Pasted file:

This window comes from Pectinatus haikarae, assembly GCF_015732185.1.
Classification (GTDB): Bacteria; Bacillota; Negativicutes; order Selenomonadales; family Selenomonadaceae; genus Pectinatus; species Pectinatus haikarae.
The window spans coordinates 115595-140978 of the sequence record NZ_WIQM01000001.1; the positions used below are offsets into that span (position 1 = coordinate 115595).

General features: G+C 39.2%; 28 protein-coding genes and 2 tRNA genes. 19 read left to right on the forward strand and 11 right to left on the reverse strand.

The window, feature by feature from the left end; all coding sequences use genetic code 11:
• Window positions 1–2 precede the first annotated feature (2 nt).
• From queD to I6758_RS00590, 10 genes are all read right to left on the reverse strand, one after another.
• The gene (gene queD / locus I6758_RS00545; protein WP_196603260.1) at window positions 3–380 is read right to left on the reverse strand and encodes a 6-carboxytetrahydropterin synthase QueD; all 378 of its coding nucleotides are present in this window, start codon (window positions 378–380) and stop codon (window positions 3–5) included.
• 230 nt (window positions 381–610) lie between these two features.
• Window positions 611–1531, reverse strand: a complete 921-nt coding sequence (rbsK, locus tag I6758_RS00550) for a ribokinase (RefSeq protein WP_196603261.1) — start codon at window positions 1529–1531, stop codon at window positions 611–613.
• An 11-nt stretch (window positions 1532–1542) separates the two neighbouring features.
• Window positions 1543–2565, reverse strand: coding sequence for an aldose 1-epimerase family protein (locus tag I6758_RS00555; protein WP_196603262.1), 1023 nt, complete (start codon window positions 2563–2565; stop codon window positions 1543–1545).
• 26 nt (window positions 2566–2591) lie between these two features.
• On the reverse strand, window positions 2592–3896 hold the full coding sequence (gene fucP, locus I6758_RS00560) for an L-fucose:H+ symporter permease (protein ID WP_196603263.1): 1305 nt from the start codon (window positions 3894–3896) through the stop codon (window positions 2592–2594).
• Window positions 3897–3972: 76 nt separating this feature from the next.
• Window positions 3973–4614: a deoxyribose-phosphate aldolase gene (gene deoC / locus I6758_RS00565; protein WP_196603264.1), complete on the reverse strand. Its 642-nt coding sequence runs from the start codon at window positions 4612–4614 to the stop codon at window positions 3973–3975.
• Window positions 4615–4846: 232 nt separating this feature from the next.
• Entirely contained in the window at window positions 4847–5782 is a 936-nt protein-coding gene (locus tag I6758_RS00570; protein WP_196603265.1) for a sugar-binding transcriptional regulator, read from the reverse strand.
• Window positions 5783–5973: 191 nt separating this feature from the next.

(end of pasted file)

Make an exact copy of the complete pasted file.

This window comes from Pectinatus haikarae, assembly GCF_015732185.1.
Classification (GTDB): Bacteria; Bacillota; Negativicutes; order Selenomonadales; family Selenomonadaceae; genus Pectinatus; species Pectinatus haikarae.
The window spans coordinates 115595-140978 of the sequence record NZ_WIQM01000001.1; the positions used below are offsets into that span (position 1 = coordinate 115595).

General features: G+C 39.2%; 28 protein-coding genes and 2 tRNA genes. 19 read left to right on the forward strand and 11 right to left on the reverse strand.

The window, feature by feature from the left end; all coding sequences use genetic code 11:
• Window positions 1–2 precede the first annotated feature (2 nt).
• From queD to I6758_RS00590, 10 genes are all read right to left on the reverse strand, one after another.
• The gene (gene queD / locus I6758_RS00545; protein WP_196603260.1) at window positions 3–380 is read right to left on the reverse strand and encodes a 6-carboxytetrahydropterin synthase QueD; all 378 of its coding nucleotides are present in this window, start codon (window positions 378–380) and stop codon (window positions 3–5) included.
• 230 nt (window positions 381–610) lie between these two features.
• Window positions 611–1531, reverse strand: a complete 921-nt coding sequence (rbsK, locus tag I6758_RS00550) for a ribokinase (RefSeq protein WP_196603261.1) — start codon at window positions 1529–1531, stop codon at window positions 611–613.
• An 11-nt stretch (window positions 1532–1542) separates the two neighbouring features.
• Window positions 1543–2565, reverse strand: coding sequence for an aldose 1-epimerase family protein (locus tag I6758_RS00555; protein WP_196603262.1), 1023 nt, complete (start codon window positions 2563–2565; stop codon window positions 1543–1545).
• 26 nt (window positions 2566–2591) lie between these two features.
• On the reverse strand, window positions 2592–3896 hold the full coding sequence (gene fucP, locus I6758_RS00560) for an L-fucose:H+ symporter permease (protein ID WP_196603263.1): 1305 nt from the start codon (window positions 3894–3896) through the stop codon (window positions 2592–2594).
• Window positions 3897–3972: 76 nt separating this feature from the next.
• Window positions 3973–4614: a deoxyribose-phosphate aldolase gene (gene deoC / locus I6758_RS00565; protein WP_196603264.1), complete on the reverse strand. Its 642-nt coding sequence runs from the start codon at window positions 4612–4614 to the stop codon at window positions 3973–3975.
• Window positions 4615–4846: 232 nt separating this feature from the next.
• Entirely contained in the window at window positions 4847–5782 is a 936-nt protein-coding gene (locus tag I6758_RS00570; protein WP_196603265.1) for a sugar-binding transcriptional regulator, read from the reverse strand.
• Window positions 5783–5973: 191 nt separating this feature from the next.